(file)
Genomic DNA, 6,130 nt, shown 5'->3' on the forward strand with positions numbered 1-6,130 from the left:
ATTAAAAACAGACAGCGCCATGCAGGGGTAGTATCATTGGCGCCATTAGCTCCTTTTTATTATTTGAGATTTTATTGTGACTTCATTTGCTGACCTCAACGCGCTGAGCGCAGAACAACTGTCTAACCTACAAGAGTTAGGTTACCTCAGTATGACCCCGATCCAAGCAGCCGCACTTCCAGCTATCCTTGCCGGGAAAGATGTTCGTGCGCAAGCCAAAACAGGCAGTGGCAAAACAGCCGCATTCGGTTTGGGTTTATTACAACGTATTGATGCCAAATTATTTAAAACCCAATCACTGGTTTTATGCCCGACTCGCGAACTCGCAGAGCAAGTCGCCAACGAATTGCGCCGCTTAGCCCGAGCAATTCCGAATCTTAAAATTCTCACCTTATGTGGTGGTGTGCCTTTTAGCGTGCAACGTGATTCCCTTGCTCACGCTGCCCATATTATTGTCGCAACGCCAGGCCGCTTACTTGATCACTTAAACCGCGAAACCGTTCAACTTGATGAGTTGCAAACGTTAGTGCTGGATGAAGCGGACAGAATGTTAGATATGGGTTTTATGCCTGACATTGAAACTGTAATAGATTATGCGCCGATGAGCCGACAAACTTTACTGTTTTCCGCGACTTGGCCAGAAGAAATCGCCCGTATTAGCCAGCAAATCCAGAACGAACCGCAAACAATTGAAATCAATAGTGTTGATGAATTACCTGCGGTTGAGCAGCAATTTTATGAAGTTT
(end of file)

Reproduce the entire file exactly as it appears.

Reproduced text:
Genomic DNA, 6,130 nt, shown 5'->3' on the forward strand with positions numbered 1-6,130 from the left:
ATTAAAAACAGACAGCGCCATGCAGGGGTAGTATCATTGGCGCCATTAGCTCCTTTTTATTATTTGAGATTTTATTGTGACTTCATTTGCTGACCTCAACGCGCTGAGCGCAGAACAACTGTCTAACCTACAAGAGTTAGGTTACCTCAGTATGACCCCGATCCAAGCAGCCGCACTTCCAGCTATCCTTGCCGGGAAAGATGTTCGTGCGCAAGCCAAAACAGGCAGTGGCAAAACAGCCGCATTCGGTTTGGGTTTATTACAACGTATTGATGCCAAATTATTTAAAACCCAATCACTGGTTTTATGCCCGACTCGCGAACTCGCAGAGCAAGTCGCCAACGAATTGCGCCGCTTAGCCCGAGCAATTCCGAATCTTAAAATTCTCACCTTATGTGGTGGTGTGCCTTTTAGCGTGCAACGTGATTCCCTTGCTCACGCTGCCCATATTATTGTCGCAACGCCAGGCCGCTTACTTGATCACTTAAACCGCGAAACCGTTCAACTTGATGAGTTGCAAACGTTAGTGCTGGATGAAGCGGACAGAATGTTAGATATGGGTTTTATGCCTGACATTGAAACTGTAATAGATTATGCGCCGATGAGCCGACAAACTTTACTGTTTTCCGCGACTTGGCCAGAAGAAATCGCCCGTATTAGCCAGCAAATCCAGAACGAACCGCAAACAATTGAAATCAATAGTGTTGATGAATTACCTGCGGTTGAGCAGCAATTTTATGAAGTTT